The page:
We had to finish driving the whole F-Type range, the only one that remained was the entry level V6.
So what does the £58k F-Type give you? 335 BHP, 450 Nm of torque and a rather nippy 0-60 time of 5.1 seconds.
I’ts 40 BHP down on the V6S and has a .3 second slower 0-60 time. It also lacks the active dynamic suspension setup, the limited slip diff, the switchable active sports exhaust, and it has slightly smaller front brakes.
All those subtractions make the V6 a whopping £9k cheaper than the V6S!
You would think missing the extra power and all those fancy bits would be detrimental to the V6. But it isn’t, yes it does feel a bit slower than the V6S but not massively so.
Plant your foot to the floor and you are still pushed back in your seat, acceleration is damn quick.
You get the same auto ‘box as the pricier models which is brilliant, gear changes are lightning quick and even in full auto mode it’s still rapid.
Not having the ‘Active Dynamic’ suspension didn’t really make much difference either. Handling is precise, the chassis setup is just brilliant on the F-Type. Body roll was minimal, and damping was tight.
With less BHP you also don’t need the limited slip diff that the V6S has, through corners and under acceleration there was no wheel scrabble or scrubbing, the F-Type handled the power just fine.
Steering feel felt a little less crisp than the top end models, this could be down to the active damping. It didn’t bother me too much, but it just doesn’t feel as connected.
The only downside to not having the fancy ‘Active Dynamic’ suspension is that you can’t soften up the ride, but to be honest if I bought a car like this I would be buying it because of its hard, performance setup, so it wouldn’t bother me anyway!
Our model was specced up with nearly £12k of options, making it a 70 grand car (£9k away from the top end V8S model). The only option I would add is the Switchable Active Sports Exhaust. It costs £1,630 but it sounds every bit as good as the V6S does, and it’s thoroughly addictive!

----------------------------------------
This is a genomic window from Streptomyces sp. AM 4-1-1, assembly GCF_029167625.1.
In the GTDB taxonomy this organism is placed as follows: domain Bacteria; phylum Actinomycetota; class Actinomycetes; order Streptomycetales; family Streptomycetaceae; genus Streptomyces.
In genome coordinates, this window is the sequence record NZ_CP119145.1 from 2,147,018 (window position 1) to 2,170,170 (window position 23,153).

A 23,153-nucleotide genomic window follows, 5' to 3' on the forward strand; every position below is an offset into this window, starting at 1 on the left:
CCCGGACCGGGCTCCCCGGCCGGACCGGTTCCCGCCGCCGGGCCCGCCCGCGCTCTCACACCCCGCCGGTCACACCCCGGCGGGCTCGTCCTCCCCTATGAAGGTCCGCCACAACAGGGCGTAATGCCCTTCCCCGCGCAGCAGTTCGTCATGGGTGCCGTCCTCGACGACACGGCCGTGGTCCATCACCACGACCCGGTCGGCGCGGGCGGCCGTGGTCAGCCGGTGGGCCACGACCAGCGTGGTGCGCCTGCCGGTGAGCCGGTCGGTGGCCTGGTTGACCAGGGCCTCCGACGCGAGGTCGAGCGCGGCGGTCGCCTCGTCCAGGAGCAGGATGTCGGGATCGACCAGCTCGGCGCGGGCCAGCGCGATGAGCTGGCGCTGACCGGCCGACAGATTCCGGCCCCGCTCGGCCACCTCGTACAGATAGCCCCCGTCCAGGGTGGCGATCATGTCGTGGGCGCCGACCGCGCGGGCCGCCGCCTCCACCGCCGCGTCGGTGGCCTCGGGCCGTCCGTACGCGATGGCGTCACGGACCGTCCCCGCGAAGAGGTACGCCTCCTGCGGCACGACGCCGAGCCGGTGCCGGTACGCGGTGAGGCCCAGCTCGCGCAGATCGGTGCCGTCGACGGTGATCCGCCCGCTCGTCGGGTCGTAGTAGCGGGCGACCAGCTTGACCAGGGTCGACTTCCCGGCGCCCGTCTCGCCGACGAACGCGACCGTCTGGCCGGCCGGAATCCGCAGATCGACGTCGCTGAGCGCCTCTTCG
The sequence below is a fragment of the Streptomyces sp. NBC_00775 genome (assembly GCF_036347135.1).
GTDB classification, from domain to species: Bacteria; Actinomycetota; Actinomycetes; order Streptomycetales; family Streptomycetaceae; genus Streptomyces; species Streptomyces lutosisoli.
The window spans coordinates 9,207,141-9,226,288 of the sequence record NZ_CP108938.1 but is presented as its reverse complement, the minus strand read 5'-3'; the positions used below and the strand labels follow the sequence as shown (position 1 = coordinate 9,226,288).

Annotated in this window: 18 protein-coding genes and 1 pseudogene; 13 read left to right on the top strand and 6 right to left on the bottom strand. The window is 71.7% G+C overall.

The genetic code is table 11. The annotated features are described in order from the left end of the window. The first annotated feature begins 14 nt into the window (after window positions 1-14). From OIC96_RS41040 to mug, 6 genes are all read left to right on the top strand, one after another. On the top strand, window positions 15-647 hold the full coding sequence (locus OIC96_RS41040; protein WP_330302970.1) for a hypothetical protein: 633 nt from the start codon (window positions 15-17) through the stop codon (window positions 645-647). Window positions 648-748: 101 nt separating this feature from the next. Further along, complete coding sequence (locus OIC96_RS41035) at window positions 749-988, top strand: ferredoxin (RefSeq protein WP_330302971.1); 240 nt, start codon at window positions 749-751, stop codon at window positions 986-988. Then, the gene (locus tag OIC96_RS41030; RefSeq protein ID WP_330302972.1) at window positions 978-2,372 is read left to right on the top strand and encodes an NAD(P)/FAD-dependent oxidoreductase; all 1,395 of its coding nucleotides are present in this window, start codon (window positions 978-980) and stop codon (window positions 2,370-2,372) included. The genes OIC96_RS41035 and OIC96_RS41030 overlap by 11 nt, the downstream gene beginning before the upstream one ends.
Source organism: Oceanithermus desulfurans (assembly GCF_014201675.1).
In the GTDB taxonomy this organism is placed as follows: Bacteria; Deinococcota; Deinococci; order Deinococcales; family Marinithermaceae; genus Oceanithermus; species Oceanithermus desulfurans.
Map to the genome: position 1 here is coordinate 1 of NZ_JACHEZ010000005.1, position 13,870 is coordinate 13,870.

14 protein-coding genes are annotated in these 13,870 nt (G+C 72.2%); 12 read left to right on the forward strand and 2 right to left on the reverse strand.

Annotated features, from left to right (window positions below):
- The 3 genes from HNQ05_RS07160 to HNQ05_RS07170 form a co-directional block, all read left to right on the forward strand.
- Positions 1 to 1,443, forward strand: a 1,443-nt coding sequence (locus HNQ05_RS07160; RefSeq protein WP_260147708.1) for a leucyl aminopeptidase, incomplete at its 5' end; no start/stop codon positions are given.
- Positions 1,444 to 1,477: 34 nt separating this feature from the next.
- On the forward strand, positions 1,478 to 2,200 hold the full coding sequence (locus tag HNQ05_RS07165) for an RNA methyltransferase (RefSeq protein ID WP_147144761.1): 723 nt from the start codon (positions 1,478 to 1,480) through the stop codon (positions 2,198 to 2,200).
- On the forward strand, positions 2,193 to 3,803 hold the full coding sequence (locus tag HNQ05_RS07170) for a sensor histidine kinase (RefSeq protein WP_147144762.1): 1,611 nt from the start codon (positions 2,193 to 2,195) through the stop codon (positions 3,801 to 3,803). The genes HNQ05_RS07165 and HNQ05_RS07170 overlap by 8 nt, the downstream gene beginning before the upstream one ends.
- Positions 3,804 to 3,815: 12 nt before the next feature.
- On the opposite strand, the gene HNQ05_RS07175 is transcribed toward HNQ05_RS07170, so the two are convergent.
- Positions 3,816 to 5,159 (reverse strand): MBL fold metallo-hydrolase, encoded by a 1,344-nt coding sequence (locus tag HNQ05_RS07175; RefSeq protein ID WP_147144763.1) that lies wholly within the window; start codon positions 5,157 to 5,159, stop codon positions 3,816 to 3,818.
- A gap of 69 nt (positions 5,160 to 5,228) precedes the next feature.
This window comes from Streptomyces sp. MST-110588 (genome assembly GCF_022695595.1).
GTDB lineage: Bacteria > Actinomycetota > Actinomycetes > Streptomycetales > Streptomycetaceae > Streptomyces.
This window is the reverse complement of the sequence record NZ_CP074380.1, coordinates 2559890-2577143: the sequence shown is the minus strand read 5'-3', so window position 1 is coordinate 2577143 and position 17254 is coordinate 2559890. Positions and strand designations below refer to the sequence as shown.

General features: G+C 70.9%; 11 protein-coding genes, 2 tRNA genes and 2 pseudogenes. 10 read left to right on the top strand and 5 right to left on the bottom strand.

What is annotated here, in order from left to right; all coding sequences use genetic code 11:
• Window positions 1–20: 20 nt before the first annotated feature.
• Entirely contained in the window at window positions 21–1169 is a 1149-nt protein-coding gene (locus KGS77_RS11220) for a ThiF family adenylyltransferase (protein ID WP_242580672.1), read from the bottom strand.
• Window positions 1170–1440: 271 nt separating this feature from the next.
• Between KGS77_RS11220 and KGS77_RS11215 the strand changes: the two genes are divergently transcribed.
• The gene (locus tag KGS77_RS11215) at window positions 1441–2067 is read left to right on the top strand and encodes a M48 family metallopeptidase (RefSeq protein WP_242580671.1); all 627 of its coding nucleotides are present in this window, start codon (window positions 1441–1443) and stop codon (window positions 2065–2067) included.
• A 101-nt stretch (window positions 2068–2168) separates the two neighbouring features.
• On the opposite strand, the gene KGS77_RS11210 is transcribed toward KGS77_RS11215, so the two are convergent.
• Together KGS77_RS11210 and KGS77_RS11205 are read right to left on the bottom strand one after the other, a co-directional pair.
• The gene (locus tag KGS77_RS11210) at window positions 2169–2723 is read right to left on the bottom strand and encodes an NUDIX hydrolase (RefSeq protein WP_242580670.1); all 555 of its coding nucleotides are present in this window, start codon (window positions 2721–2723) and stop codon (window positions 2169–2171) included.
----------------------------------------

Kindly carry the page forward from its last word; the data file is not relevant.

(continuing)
So is the V6 a bargain? Well in some ways yes, it feels every bit as good to drive as the V6S, and if you have never driven a V6S or the V8S you would be thoroughly impressed with it.
So comparing it with the rest of the range, yes it is a bargain.
But…on paper it’s nothing spectacular, and for £58k I would expect more. I mean the same power and 0-60 time can be had from a Nissan 370Z, so you’re paying £30k more just for the good looks.
Even a Boxster S has a comparable 0-60 time, with less BHP and at £46k it’s cheaper than the V6 F-Type.
This base model should be cheaper…£15k cheaper in my opinion.
Once you start speccing the V6 with one or two comforts you start getting closer to the V6S, so you may as well pony up the extra 9k to begin with.
Out of all three models we would go for the V6S, it’s the best all rounder…even if it is a tad pricey at £67,500.
Jaguar F-Type V6 – Quick enough, handles just as well, but it costs a bit too much.